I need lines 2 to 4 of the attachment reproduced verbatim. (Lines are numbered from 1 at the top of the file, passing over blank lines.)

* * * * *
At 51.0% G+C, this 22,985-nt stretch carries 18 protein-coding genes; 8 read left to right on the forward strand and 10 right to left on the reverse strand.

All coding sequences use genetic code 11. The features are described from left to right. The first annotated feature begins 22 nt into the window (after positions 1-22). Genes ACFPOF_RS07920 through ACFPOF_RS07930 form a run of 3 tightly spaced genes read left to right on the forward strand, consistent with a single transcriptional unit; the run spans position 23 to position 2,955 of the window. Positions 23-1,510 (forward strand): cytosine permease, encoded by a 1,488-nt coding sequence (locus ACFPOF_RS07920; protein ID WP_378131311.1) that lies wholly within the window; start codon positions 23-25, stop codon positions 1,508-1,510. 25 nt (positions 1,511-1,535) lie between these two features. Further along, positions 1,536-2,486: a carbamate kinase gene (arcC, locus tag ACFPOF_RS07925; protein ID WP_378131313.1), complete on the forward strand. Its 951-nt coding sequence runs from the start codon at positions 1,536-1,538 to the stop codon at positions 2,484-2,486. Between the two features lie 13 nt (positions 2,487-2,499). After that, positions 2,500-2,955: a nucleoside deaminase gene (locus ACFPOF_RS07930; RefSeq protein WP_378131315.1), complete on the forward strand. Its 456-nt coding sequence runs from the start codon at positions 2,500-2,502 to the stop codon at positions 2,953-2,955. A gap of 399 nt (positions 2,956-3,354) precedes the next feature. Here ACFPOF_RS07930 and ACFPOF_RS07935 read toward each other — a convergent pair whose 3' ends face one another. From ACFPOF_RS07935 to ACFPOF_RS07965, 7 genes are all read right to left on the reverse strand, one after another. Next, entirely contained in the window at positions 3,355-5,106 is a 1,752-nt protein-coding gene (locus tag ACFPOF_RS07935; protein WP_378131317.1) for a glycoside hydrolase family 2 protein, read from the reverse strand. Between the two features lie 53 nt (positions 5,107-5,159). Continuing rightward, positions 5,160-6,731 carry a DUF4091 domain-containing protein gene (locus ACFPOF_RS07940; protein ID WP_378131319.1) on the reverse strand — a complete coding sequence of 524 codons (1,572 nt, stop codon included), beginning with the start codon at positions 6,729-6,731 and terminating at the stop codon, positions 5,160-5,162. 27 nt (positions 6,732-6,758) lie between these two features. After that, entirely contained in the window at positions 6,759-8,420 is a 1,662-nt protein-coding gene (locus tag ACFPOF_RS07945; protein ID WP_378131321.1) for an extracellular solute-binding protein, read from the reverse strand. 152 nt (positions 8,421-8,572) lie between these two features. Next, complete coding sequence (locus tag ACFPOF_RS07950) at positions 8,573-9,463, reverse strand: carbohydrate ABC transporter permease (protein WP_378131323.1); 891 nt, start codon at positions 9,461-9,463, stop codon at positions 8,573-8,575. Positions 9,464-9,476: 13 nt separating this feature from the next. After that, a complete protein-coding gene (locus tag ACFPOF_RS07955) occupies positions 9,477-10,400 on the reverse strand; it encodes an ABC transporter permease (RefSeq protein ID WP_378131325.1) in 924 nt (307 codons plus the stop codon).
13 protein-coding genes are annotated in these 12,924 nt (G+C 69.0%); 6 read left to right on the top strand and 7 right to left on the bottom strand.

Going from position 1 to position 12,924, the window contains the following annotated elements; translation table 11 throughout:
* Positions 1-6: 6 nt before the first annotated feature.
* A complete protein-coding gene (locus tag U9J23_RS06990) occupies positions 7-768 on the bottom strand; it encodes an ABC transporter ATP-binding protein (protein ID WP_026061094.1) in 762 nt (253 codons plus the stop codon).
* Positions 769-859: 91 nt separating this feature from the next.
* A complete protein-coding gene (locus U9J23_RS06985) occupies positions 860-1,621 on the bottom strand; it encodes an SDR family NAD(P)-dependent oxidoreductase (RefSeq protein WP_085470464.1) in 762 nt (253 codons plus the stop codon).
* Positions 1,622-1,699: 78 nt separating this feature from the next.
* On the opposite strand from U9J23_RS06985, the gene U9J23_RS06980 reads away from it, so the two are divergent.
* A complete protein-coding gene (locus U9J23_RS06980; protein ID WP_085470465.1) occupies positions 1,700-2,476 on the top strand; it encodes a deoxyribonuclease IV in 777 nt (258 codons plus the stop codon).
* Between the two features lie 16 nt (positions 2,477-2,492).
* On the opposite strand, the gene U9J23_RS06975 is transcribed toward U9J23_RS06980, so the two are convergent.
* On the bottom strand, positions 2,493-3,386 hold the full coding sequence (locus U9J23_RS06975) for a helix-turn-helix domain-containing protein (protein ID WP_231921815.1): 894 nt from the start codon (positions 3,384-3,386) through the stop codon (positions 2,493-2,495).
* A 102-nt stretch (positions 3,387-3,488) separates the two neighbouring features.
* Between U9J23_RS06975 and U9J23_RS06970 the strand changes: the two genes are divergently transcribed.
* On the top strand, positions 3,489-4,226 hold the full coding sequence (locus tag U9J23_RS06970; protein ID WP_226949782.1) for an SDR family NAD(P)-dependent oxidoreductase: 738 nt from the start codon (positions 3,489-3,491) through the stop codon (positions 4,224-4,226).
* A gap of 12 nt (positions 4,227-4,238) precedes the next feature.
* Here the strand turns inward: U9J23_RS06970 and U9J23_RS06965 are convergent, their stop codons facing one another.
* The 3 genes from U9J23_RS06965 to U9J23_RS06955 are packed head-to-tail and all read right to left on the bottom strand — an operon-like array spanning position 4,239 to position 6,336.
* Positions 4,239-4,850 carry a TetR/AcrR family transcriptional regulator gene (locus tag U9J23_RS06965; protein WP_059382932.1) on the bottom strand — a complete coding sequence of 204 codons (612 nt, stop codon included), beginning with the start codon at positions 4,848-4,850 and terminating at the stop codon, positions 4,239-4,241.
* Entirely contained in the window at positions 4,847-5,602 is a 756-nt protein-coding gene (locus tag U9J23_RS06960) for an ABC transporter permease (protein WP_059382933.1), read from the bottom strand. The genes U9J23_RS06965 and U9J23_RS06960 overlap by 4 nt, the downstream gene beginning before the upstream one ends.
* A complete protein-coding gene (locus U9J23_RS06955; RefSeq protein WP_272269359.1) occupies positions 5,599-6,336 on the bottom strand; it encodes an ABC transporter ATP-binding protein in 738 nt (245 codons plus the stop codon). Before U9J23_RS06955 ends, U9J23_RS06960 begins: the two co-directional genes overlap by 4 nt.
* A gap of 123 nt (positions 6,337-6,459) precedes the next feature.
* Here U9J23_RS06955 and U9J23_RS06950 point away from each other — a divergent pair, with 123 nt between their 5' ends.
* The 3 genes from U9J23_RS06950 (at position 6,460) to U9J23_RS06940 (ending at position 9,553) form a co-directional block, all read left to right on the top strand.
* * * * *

All coding sequences use genetic code 11. The features are described from left to right. The first annotated feature begins 22 nt into the window (after positions 1-22). Genes ACFPOF_RS07920 through ACFPOF_RS07930 form a run of 3 tightly spaced genes read left to right on the forward strand, consistent with a single transcriptional unit; the run spans position 23 to position 2,955 of the window. Positions 23-1,510 (forward strand): cytosine permease, encoded by a 1,488-nt coding sequence (locus ACFPOF_RS07920; protein ID WP_378131311.1) that lies wholly within the window; start codon positions 23-25, stop codon positions 1,508-1,510. 25 nt (positions 1,511-1,535) lie between these two features. Further along, positions 1,536-2,486: a carbamate kinase gene (arcC, locus tag ACFPOF_RS07925; protein ID WP_378131313.1), complete on the forward strand. Its 951-nt coding sequence runs from the start codon at positions 1,536-1,538 to the stop codon at positions 2,484-2,486. Between the two features lie 13 nt (positions 2,487-2,499). After that, positions 2,500-2,955: a nucleoside deaminase gene (locus ACFPOF_RS07930; RefSeq protein WP_378131315.1), complete on the forward strand. Its 456-nt coding sequence runs from the start codon at positions 2,500-2,502 to the stop codon at positions 2,953-2,955. A gap of 399 nt (positions 2,956-3,354) precedes the next feature. Here ACFPOF_RS07930 and ACFPOF_RS07935 read toward each other — a convergent pair whose 3' ends face one another. From ACFPOF_RS07935 to ACFPOF_RS07965, 7 genes are all read right to left on the reverse strand, one after another. Next, entirely contained in the window at positions 3,355-5,106 is a 1,752-nt protein-coding gene (locus tag ACFPOF_RS07935; protein WP_378131317.1) for a glycoside hydrolase family 2 protein, read from the reverse strand. Between the two features lie 53 nt (positions 5,107-5,159). Continuing rightward, positions 5,160-6,731 carry a DUF4091 domain-containing protein gene (locus ACFPOF_RS07940; protein ID WP_378131319.1) on the reverse strand — a complete coding sequence of 524 codons (1,572 nt, stop codon included), beginning with the start codon at positions 6,729-6,731 and terminating at the stop codon, positions 5,160-5,162. 27 nt (positions 6,732-6,758) lie between these two features. After that, entirely contained in the window at positions 6,759-8,420 is a 1,662-nt protein-coding gene (locus tag ACFPOF_RS07945; protein ID WP_378131321.1) for an extracellular solute-binding protein, read from the reverse strand. 152 nt (positions 8,421-8,572) lie between these two features. Next, complete coding sequence (locus tag ACFPOF_RS07950) at positions 8,573-9,463, reverse strand: carbohydrate ABC transporter permease (protein WP_378131323.1); 891 nt, start codon at positions 9,461-9,463, stop codon at positions 8,573-8,575. Positions 9,464-9,476: 13 nt separating this feature from the next. After that, a complete protein-coding gene (locus tag ACFPOF_RS07955) occupies positions 9,477-10,400 on the reverse strand; it encodes an ABC transporter permease (RefSeq protein ID WP_378131325.1) in 924 nt (307 codons plus the stop codon).
13 protein-coding genes are annotated in these 12,924 nt (G+C 69.0%); 6 read left to right on the top strand and 7 right to left on the bottom strand.

Going from position 1 to position 12,924, the window contains the following annotated elements; translation table 11 throughout: